Public officials have spent hundreds of millions of dollars clearing the way for Foxconn to build its planned $10 billion factory in southeast Wisconsin, but the Taiwanese company has yet to hold up its end of the deal.
As Foxconn has been lagging on its building and hiring commitments, some residents are questioning the billions of dollars in subsidies the town and state sunk into the proposal, according to the Wall Street Journal.
To date, contractors have razed 75 homes and cleared hundreds of acres of farmland in the village of Mount Pleasant since the deal was announced in 2017. But, by the end of 2018, the firm had spent $99 million, or 1 percent of its committed investment, on the project. And it had hired just 200 in-state employees, after committing to hire more than 2,000 by the end of 2019.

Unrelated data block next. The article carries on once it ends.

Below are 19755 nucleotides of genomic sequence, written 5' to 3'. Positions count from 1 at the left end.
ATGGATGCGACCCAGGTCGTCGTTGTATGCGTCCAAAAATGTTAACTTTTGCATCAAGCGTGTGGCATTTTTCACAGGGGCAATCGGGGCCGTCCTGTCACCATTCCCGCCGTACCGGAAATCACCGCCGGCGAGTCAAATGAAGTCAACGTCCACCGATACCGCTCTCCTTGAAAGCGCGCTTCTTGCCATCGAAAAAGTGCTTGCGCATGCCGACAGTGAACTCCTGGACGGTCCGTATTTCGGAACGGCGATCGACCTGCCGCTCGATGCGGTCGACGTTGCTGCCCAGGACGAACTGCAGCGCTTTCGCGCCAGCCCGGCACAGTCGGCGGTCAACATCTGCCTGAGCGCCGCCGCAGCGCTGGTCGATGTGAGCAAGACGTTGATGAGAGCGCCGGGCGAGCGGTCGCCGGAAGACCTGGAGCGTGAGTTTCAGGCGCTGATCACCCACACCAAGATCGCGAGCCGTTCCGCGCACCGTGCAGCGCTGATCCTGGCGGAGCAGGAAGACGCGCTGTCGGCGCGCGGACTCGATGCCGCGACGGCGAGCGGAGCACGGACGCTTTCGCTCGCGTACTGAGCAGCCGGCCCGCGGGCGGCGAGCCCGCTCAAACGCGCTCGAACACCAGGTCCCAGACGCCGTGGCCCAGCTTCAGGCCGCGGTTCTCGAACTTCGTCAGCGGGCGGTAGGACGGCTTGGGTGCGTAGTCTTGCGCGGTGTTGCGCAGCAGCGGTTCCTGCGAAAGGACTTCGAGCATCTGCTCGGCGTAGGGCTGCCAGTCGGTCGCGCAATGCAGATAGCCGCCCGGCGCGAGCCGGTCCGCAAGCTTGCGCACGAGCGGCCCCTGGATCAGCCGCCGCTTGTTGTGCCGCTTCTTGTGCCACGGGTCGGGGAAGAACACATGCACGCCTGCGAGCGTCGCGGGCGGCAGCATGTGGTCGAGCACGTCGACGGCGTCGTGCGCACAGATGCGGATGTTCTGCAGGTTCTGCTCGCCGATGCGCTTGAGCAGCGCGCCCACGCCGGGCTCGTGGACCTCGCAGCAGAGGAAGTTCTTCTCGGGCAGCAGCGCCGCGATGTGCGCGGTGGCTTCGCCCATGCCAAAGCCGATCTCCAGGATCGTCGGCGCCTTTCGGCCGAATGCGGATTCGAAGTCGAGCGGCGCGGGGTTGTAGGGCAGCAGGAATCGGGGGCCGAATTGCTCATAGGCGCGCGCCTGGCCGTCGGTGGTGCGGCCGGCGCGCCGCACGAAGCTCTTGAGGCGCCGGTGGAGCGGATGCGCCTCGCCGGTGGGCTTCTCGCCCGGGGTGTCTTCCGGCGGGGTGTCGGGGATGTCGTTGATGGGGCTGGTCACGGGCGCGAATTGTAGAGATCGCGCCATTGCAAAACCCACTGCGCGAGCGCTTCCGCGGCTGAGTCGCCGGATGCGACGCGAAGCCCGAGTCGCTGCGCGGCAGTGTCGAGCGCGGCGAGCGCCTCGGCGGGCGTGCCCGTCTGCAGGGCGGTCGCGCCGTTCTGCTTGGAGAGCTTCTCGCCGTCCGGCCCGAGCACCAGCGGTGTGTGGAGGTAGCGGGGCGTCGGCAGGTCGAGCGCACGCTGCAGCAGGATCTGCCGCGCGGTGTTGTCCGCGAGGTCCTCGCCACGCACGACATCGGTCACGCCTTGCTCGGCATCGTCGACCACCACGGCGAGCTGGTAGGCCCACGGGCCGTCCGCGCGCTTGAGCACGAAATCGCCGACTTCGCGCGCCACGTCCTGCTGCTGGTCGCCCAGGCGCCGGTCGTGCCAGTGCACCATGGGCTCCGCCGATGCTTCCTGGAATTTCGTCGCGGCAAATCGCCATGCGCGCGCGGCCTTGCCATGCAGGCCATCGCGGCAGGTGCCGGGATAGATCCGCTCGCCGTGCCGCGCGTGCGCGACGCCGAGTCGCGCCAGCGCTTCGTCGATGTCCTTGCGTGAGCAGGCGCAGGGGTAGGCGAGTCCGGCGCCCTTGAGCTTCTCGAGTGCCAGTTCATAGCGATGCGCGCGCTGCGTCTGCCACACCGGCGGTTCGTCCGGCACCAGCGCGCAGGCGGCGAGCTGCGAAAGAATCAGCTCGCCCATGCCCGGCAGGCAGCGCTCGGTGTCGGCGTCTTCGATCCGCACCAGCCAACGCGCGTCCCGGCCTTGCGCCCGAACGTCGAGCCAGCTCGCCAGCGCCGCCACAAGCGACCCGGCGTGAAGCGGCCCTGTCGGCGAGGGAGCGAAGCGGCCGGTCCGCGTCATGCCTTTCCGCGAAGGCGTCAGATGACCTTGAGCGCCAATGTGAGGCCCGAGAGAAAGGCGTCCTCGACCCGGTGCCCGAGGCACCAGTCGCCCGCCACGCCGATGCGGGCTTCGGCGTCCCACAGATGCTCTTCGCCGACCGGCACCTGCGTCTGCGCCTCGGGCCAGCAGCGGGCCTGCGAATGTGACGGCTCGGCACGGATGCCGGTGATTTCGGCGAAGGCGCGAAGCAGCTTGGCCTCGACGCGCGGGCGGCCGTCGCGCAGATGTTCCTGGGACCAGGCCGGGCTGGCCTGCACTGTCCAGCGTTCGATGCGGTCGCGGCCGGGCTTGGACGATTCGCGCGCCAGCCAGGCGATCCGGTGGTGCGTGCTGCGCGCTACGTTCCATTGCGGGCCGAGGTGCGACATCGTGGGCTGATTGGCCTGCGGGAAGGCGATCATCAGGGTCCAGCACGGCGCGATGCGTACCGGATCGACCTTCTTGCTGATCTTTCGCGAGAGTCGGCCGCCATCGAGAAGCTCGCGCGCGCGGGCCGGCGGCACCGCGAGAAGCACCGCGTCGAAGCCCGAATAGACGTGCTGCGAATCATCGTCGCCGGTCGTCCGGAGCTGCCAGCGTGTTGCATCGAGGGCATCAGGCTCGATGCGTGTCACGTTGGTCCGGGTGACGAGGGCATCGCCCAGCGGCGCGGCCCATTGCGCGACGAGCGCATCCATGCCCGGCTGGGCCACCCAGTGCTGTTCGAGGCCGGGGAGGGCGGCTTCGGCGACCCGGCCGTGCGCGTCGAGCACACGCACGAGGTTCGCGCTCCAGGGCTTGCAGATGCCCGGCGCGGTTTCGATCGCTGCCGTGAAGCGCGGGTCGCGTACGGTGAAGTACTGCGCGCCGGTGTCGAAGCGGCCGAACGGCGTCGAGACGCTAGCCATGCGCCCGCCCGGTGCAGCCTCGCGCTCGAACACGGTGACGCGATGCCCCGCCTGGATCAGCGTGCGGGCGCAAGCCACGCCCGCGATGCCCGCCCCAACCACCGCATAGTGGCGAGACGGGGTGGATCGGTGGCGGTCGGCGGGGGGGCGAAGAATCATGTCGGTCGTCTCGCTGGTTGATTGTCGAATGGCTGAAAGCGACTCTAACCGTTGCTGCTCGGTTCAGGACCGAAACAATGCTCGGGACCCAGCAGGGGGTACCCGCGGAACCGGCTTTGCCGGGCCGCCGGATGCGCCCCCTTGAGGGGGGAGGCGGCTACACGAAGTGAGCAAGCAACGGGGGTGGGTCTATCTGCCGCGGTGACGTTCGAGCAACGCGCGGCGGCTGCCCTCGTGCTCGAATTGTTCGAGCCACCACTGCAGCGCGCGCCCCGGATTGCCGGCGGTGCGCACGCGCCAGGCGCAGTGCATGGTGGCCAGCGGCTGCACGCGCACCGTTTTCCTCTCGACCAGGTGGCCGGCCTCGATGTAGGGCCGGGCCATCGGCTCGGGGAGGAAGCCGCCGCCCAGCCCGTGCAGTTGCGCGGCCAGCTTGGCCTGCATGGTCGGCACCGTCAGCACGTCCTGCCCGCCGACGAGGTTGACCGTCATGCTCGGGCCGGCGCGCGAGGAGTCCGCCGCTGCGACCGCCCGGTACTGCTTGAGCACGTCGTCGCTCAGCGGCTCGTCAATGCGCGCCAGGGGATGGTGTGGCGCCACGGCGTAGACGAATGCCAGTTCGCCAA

After the village and Racine County borrowed some $350 million to buy land and beef up infrastructure in advance of construction of the phone screen factory, officials have yet to receive any building plans from the developer. The debt led Moody’s to downgrade Mount Pleasant’s credit rating.
A representative of Foxconn told the Journal the firm would begin the “next phases of construction” on the site by this summer.
Most recently, in February, the manufacturing giant appeared to switch up its plans for the nearly 800-acre campus, but it recommitted to its original plan amid pressure from Gov. Tony Evers and President Donald Trump. [WSJ] — Alex Nitkin